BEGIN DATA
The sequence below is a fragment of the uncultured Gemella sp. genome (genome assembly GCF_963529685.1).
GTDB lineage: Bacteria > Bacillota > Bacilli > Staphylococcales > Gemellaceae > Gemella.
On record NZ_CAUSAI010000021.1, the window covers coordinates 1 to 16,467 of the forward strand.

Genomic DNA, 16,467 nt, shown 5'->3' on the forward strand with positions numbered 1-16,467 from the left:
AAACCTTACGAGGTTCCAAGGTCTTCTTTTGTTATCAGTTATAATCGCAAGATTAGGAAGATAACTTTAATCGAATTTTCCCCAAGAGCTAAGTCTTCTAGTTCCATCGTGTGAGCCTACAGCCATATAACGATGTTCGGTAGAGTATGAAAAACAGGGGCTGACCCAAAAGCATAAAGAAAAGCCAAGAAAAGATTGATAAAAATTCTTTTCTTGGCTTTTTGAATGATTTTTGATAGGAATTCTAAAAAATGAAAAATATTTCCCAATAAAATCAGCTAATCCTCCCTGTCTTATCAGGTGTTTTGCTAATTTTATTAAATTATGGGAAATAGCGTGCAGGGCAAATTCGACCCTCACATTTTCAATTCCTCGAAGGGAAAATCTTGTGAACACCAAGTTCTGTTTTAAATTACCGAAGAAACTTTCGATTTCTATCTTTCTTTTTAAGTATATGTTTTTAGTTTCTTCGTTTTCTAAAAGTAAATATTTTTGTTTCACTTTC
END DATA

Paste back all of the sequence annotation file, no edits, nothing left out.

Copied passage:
The sequence below is a fragment of the uncultured Gemella sp. genome (genome assembly GCF_963529685.1).
GTDB lineage: Bacteria > Bacillota > Bacilli > Staphylococcales > Gemellaceae > Gemella.
On record NZ_CAUSAI010000021.1, the window covers coordinates 1 to 16,467 of the forward strand.

Genomic DNA, 16,467 nt, shown 5'->3' on the forward strand with positions numbered 1-16,467 from the left:
AAACCTTACGAGGTTCCAAGGTCTTCTTTTGTTATCAGTTATAATCGCAAGATTAGGAAGATAACTTTAATCGAATTTTCCCCAAGAGCTAAGTCTTCTAGTTCCATCGTGTGAGCCTACAGCCATATAACGATGTTCGGTAGAGTATGAAAAACAGGGGCTGACCCAAAAGCATAAAGAAAAGCCAAGAAAAGATTGATAAAAATTCTTTTCTTGGCTTTTTGAATGATTTTTGATAGGAATTCTAAAAAATGAAAAATATTTCCCAATAAAATCAGCTAATCCTCCCTGTCTTATCAGGTGTTTTGCTAATTTTATTAAATTATGGGAAATAGCGTGCAGGGCAAATTCGACCCTCACATTTTCAATTCCTCGAAGGGAAAATCTTGTGAACACCAAGTTCTGTTTTAAATTACCGAAGAAACTTTCGATTTCTATCTTTCTTTTTAAGTATATGTTTTTAGTTTCTTCGTTTTCTAAAAGTAAATATTTTTGTTTCACTTTC